Two Town Halls, and a peek into the future

As always, remember that John’s book The Influence of Teachers is for sale at Amazon.

For the first time in my life, I am channeling Sarah Palin — specifically, her complaints about what she calls ‘the lamestream media.’ I feel like a victim, even though I was merely in the audience for an old fashioned “Town Hall” that was reported on by The Washington Post. By contrast, a few days later I was the interviewer in a two-person “Town Hall” on Twitter (the interviewee was Secretary of Education Arne Duncan), an event that went directly to its audience without interpretation by the media. It pains me to confront the frailties of my profession, but that’s what’s on my mind.

The old-fashioned event — about education and race — was a slam-dunk winner from Day One. It had everything going for it: (1) It was organized by Henry Louis “Skip” Gates and his capable team at the DuBois Institute at Harvard; (2) The moderator was the incomparable Charlayne Hunter-Gault; and (3) It had cast of heavyweights: Dr. James Comer, Diane Ravitch, Michelle Rhee and Professor Angel Harris of Princeton. Even the title of the event was reassuring: “The Education Gap” — not “The Achievement Gap” — a choice revealed that the organizers understood the complexity of the issue. This was certain to be substantive.

Substantive yes, but limited in its reach. About 400 people filled the historic Whaling Church in Edgartown (on Martha’s Vineyard) on August 18th, and, while it’s possible that a few people tweeted about the conversation as it was going on, it was a closed loop. One of these days the entire session will be posted on the DuBois Institute website, but you’ll have to wade through the full two hours; it apparently won’t be searchable or divided into segments.

Wonderfully substantive for those in attendance, close to inaccessible for the rest of the world.

Here’s just part of what we learned: A child born in poverty (black or white) has a 10% chance of getting to college, and our poverty rate eclipses that of other industrialized nations. By graduation day, there’s a 4-year skills gap between black and white graduates — and that does not factor in those who drop out. We also lock up more of our citizens than other countries, and the black/white incarceration ratio is 8:1. Angel Harris of Princeton spoke persuasively about the depth of the ‘Education Gap’ and the public’s failure to grasp that. Because we don’t get it, he asserted, we grasp at ‘silver bullets’ and ‘magical cures’ instead of hunkering down and committing to long term solutions.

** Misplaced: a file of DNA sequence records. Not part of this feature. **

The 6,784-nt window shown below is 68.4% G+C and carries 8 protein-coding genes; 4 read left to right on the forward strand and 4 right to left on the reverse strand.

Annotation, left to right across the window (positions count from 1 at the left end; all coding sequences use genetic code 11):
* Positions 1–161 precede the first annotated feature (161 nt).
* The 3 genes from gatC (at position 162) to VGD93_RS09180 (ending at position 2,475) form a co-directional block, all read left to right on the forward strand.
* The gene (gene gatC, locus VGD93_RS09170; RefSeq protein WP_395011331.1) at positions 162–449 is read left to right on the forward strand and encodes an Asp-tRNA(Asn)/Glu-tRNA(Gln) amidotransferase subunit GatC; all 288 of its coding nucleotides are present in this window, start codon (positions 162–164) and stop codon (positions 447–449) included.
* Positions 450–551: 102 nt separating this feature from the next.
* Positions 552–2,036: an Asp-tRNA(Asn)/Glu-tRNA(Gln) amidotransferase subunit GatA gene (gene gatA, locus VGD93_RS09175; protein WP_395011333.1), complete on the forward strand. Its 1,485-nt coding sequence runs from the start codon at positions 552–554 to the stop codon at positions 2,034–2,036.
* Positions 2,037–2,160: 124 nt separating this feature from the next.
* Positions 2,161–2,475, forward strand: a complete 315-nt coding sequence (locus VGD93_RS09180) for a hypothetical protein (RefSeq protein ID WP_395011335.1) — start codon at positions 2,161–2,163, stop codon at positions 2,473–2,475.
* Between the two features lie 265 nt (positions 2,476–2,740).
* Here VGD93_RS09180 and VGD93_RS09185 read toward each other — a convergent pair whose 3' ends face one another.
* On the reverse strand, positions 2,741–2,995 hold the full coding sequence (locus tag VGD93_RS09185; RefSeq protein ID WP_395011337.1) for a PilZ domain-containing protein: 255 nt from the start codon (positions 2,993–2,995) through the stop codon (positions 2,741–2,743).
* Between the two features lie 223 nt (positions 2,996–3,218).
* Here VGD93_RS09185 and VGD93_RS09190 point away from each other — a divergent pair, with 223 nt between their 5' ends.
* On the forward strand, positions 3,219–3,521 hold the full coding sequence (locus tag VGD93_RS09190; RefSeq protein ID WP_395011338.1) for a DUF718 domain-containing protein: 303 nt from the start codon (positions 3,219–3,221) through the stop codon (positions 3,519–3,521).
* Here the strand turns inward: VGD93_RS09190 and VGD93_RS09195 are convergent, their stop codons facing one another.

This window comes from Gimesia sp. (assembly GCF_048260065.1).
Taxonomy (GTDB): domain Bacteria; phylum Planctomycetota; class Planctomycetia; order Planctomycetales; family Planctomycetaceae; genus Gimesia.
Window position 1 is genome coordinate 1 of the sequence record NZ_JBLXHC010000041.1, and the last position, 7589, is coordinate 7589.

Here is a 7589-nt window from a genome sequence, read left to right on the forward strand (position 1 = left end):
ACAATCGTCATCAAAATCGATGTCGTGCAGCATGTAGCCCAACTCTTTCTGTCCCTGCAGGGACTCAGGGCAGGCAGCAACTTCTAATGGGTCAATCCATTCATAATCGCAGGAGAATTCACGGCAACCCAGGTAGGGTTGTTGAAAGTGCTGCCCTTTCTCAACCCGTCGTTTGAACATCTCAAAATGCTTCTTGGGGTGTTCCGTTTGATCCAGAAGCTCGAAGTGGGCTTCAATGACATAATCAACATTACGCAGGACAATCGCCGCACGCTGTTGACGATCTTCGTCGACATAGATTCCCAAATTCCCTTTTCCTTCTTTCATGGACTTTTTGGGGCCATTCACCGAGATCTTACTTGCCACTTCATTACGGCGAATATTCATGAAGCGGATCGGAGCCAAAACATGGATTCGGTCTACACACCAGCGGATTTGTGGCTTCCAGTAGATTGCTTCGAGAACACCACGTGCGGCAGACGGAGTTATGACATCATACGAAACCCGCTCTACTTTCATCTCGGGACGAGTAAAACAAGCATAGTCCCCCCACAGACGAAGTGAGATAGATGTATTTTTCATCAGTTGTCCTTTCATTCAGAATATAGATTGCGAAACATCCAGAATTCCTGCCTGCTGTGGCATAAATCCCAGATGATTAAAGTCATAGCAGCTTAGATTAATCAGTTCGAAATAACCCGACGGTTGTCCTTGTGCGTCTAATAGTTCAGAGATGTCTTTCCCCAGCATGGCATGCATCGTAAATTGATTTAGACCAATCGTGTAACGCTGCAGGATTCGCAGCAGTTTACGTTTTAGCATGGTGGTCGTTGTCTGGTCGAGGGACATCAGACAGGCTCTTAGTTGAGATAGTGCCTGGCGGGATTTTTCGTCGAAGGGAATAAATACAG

He provided a great example: the ‘silver bullet’ of parental involvement. Be careful what you wish for, he said, because there are different forms of involvement. When black parents get involved, they are more likely to be negative and punitive, and that doesn’t help the teacher get through to the child. In addition, Harris says that parental engagement only explains very small percentage of the education gap, while parent education and income explain 25% of the gap.

Dr. James Comer, the Yale physician whose ‘Comer Schools’ are beacons of hope, brought the crowd to life with his eloquent explanation of why and how so many schools for poor children fail. It is, he asserted, largely because teachers and administrators do not understand child development and the needs of children. Time was, Comer told the audience, when most families were able to meet their children’s developmental needs, but today, with about 35% of children living in poverty, the schools and teachers are overwhelmed. And, to make matters worse, schools of education do not prepare teachers to understand, let alone meet, developmental needs, Comer said.

Diane Ravitch sounded some familiar themes: Poverty is the key here. Small classes make a difference. She bemoaned that, because of No Child Left Behind and its testing requirements, schools are eliminating art, music, PE and “all the stuff that keeps kids coming to school.” And she suggested that we take some of the billions we spend on testing and spend it on early childhood education instead.

John Merrow and Arne Duncan at the Twitter Town Hall on August 24, 2011.